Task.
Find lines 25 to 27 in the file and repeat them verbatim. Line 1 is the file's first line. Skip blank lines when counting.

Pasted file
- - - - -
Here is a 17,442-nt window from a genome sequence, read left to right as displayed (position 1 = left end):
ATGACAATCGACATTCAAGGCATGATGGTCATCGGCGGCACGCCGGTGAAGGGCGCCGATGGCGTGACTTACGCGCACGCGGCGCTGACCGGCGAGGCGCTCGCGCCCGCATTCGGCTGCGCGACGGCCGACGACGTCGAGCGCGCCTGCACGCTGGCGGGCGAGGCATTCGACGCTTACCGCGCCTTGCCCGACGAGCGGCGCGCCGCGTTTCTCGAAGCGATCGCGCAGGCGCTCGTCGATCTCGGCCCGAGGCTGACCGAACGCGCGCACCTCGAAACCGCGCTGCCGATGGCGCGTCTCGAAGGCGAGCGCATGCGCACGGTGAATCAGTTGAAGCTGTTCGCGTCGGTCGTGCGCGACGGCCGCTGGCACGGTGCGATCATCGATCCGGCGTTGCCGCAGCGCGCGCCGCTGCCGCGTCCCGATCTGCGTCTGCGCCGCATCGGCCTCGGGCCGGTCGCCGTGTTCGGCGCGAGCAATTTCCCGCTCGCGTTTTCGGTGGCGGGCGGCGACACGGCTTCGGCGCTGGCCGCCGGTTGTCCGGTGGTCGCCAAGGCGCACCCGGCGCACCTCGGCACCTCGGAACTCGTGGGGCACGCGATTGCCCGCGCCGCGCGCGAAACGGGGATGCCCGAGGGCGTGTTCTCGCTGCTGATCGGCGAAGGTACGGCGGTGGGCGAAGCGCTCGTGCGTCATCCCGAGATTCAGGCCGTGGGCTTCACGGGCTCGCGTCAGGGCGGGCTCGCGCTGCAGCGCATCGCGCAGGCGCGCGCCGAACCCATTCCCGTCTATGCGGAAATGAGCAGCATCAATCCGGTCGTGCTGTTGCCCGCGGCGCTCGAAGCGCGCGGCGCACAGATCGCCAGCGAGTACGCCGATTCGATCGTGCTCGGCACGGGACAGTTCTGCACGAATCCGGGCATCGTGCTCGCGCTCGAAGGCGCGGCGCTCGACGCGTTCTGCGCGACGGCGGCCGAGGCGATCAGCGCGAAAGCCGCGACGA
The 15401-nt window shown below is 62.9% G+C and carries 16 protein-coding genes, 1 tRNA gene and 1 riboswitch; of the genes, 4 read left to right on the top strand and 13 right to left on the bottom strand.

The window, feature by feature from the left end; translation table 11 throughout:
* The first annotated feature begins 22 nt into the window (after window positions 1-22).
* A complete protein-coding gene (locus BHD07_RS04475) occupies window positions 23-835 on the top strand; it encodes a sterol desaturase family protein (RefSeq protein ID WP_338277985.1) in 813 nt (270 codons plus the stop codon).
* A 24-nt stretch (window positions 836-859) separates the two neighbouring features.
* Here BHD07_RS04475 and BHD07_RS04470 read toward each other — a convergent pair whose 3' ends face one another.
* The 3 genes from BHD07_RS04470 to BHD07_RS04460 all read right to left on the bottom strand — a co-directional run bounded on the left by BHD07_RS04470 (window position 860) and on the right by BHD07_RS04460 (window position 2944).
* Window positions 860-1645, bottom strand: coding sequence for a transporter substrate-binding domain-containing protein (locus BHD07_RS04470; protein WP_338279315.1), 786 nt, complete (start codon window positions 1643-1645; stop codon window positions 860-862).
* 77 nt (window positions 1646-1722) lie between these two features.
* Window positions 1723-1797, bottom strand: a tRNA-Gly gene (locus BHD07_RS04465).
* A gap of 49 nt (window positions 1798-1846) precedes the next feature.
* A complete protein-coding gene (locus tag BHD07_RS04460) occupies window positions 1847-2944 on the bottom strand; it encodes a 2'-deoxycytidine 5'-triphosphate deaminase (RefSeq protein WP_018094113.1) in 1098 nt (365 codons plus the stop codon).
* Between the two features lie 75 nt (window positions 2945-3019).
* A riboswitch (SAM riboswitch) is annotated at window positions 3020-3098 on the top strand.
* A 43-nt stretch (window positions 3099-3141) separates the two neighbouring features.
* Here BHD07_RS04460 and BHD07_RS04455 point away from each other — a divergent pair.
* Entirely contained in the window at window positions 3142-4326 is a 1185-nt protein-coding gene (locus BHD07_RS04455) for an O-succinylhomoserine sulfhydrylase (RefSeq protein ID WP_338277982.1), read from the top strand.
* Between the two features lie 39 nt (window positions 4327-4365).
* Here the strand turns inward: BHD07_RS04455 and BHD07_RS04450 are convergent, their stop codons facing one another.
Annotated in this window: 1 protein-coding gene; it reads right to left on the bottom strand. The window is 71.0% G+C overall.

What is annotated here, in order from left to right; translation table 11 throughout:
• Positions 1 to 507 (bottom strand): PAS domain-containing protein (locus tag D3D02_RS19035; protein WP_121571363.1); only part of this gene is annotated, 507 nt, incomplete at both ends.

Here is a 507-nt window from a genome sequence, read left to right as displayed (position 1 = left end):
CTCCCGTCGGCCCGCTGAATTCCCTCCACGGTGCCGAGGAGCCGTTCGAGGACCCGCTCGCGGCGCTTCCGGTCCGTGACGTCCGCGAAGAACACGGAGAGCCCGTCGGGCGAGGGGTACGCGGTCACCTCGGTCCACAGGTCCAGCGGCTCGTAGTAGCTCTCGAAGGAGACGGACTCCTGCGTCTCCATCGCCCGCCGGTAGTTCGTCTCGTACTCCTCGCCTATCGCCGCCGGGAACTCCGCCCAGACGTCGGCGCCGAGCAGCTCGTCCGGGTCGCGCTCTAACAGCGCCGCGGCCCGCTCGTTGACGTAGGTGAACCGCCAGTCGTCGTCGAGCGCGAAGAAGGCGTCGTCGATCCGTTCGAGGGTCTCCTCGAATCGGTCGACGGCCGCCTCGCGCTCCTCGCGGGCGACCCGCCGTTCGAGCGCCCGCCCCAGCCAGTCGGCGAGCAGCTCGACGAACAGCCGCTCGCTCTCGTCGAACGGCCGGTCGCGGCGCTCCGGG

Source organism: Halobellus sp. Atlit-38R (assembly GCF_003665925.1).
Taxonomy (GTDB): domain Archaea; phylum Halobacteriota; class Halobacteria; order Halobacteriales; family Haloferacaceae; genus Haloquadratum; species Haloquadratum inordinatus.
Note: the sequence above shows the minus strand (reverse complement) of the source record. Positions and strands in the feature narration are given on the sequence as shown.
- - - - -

Here is a 507-nt window from a genome sequence, read left to right as displayed (position 1 = left end):
CTCCCGTCGGCCCGCTGAATTCCCTCCACGGTGCCGAGGAGCCGTTCGAGGACCCGCTCGCGGCGCTTCCGGTCCGTGACGTCCGCGAAGAACACGGAGAGCCCGTCGGGCGAGGGGTACGCGGTCACCTCGGTCCACAGGTCCAGCGGCTCGTAGTAGCTCTCGAAGGAGACGGACTCCTGCGTCTCCATCGCCCGCCGGTAGTTCGTCTCGTACTCCTCGCCTATCGCCGCCGGGAACTCCGCCCAGACGTCGGCGCCGAGCAGCTCGTCCGGGTCGCGCTCTAACAGCGCCGCGGCCCGCTCGTTGACGTAGGTGAACCGCCAGTCGTCGTCGAGCGCGAAGAAGGCGTCGTCGATCCGTTCGAGGGTCTCCTCGAATCGGTCGACGGCCGCCTCGCGCTCCTCGCGGGCGACCCGCCGTTCGAGCGCCCGCCCCAGCCAGTCGGCGAGCAGCTCGACGAACAGCCGCTCGCTCTCGTCGAACGGCCGGTCGCGGCGCTCCGGG

Source organism: Halobellus sp. Atlit-38R (assembly GCF_003665925.1).